• gneiss

    Kudos to all who are working so hard on these issues! Made my donation today.

  • alberto rossi

    I like the formulation 30-30.

  • RichLL

    Tumlin says:”often times a small number of deluded people are the ones who show up”

    Well, yeah. It’s almost inevitable that the kind of people who show up for any kind of public meeting will be the ones who have the most extreme views on the topic. For transit topics that usually means either the pro-car mob or the anti-car mob.

    As an obvious example, I doubt that the people attending this meeting were an accurate cross-section of the population, but rather a skewed self-selected set of people who are pro-transit.

    If I were an elected politician I’d probably ignore most of the products of such meetings. You don’t learn much from single-issue activists about what the majority want. And I’ve never met an activist who asked me what I want. Rather they try and tell me what I should want.

    These meetings might be fun but they don’t have much to do with democracy.

  • njudah

    it wasn’t a “meeting” it was a party for a pro transit group. it wasn’t supposed to be an accurate cross section of the population or whatever the fuck your concern trolling claims to be about.

  • RichLL

    The point Tumlin was trying to make is that the audience at public meetings is often biased and skewed.

    He’s right of course. But the tragedy is that it never occured to him that that might be also true of the meeting he was attending.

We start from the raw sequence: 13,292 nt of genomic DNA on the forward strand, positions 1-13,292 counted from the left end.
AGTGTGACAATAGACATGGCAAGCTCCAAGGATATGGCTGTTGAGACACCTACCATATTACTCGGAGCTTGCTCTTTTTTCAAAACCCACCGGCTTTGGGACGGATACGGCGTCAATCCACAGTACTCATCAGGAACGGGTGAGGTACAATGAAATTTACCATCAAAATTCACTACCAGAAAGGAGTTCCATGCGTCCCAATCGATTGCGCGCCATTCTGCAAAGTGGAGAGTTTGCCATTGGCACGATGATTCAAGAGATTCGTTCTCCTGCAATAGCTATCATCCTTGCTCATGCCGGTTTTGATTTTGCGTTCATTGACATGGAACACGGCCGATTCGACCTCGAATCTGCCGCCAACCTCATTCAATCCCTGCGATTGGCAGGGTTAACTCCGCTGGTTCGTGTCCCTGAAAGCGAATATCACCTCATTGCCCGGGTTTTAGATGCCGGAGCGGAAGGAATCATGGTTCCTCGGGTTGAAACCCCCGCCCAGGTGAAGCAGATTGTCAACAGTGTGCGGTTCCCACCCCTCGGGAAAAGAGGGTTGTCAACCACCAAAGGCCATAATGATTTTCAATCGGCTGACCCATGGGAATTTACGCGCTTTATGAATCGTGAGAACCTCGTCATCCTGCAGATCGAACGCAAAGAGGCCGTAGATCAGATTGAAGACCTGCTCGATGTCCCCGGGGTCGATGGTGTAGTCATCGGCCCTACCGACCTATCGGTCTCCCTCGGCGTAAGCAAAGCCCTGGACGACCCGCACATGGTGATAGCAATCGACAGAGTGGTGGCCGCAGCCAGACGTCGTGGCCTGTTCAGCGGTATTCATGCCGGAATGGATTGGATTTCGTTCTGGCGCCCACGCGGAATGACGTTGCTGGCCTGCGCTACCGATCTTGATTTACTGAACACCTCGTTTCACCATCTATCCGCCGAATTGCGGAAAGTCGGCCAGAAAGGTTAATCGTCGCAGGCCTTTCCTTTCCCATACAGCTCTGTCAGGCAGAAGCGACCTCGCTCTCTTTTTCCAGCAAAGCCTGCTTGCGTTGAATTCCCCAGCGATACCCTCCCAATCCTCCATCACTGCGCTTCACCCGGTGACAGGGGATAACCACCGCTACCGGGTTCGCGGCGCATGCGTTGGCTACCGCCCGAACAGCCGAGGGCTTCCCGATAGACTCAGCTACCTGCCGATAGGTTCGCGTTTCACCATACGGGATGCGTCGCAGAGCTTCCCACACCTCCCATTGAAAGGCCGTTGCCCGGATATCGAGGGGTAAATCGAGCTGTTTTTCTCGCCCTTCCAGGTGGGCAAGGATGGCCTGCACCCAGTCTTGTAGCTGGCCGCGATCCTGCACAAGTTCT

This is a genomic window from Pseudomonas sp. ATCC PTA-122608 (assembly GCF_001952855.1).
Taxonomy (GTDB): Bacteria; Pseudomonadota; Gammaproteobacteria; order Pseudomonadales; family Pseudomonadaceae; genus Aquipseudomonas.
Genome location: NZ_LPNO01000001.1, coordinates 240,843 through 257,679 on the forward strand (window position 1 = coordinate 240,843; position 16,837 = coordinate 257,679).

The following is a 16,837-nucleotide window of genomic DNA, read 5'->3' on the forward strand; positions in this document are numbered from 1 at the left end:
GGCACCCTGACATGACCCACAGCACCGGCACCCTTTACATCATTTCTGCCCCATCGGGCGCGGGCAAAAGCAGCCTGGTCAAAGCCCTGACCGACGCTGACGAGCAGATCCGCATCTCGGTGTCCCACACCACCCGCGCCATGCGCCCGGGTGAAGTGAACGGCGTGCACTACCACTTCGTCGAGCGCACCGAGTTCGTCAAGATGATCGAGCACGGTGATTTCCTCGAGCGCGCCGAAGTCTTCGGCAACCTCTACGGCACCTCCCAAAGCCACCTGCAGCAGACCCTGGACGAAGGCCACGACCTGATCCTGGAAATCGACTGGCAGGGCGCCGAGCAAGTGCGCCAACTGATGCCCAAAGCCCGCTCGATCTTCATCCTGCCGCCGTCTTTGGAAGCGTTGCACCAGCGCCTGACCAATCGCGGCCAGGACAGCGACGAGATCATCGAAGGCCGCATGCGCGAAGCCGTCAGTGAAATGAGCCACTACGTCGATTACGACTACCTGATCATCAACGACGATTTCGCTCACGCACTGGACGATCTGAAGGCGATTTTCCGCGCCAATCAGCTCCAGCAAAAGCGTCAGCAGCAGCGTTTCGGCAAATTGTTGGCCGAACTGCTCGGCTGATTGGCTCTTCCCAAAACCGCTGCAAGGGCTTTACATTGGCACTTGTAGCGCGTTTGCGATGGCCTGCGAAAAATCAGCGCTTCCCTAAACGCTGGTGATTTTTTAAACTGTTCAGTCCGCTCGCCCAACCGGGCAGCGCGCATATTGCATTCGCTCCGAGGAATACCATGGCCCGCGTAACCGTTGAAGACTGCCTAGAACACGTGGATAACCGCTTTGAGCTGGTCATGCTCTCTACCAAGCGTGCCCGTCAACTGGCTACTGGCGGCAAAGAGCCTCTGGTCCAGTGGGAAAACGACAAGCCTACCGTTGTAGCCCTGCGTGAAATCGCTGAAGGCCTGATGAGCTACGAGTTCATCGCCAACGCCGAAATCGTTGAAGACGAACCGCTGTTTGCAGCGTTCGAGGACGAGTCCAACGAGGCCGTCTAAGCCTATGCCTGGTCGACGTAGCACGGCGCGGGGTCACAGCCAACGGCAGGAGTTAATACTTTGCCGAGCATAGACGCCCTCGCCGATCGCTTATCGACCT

And if you cannot express yourself without resorting to obscenities, it might be better to desist altogether. Let’s keep this forum civil, OK?

  • Steve Pepple

    Thank you!

  • jonobate

    On another thread, you told me to leave America and go back to where I came from. If that’s you’re idea of civility then fuck your idea of civility.

  • RichLL

    You misquote. I was simply giving you some advice. Not everything that works in Europe can work here, due to cultural, historic and geographic differences. The reverse is true as well, of course.

    I offered no opinion on where you should live, but I believe I did express surprise that someone who thinks we are doing everything wrong over here would nonetheless apparently prefer to live here.

    As a nation we have always welcomed aliens like you, but there is an underlying assumption that you actually love this country and moved here or a better life (AKA the American Dream). And not to merely re-create what you evidently wanted to leave behind.

    Mix up your ideological preferences with some respect for our existing institutions and I feel sure you will become more persuasive here.

  • p_chazz

    You don’t have panel discussions at parties.

  • M.

    All societies have aspects that are great and we all have plenty to learn from each other. With regard to transit, the US is far behind and could do very well to learn from Europe – or China. It’s been clear that (at the very least) the economics of doing so is urgent. No culture is fixed in time and there’s certainly no fixed cultural characteristic that makes it impossible for the US to pay attention to future needs.

  • Printtemps

    I drank beer and met new people, it was a party.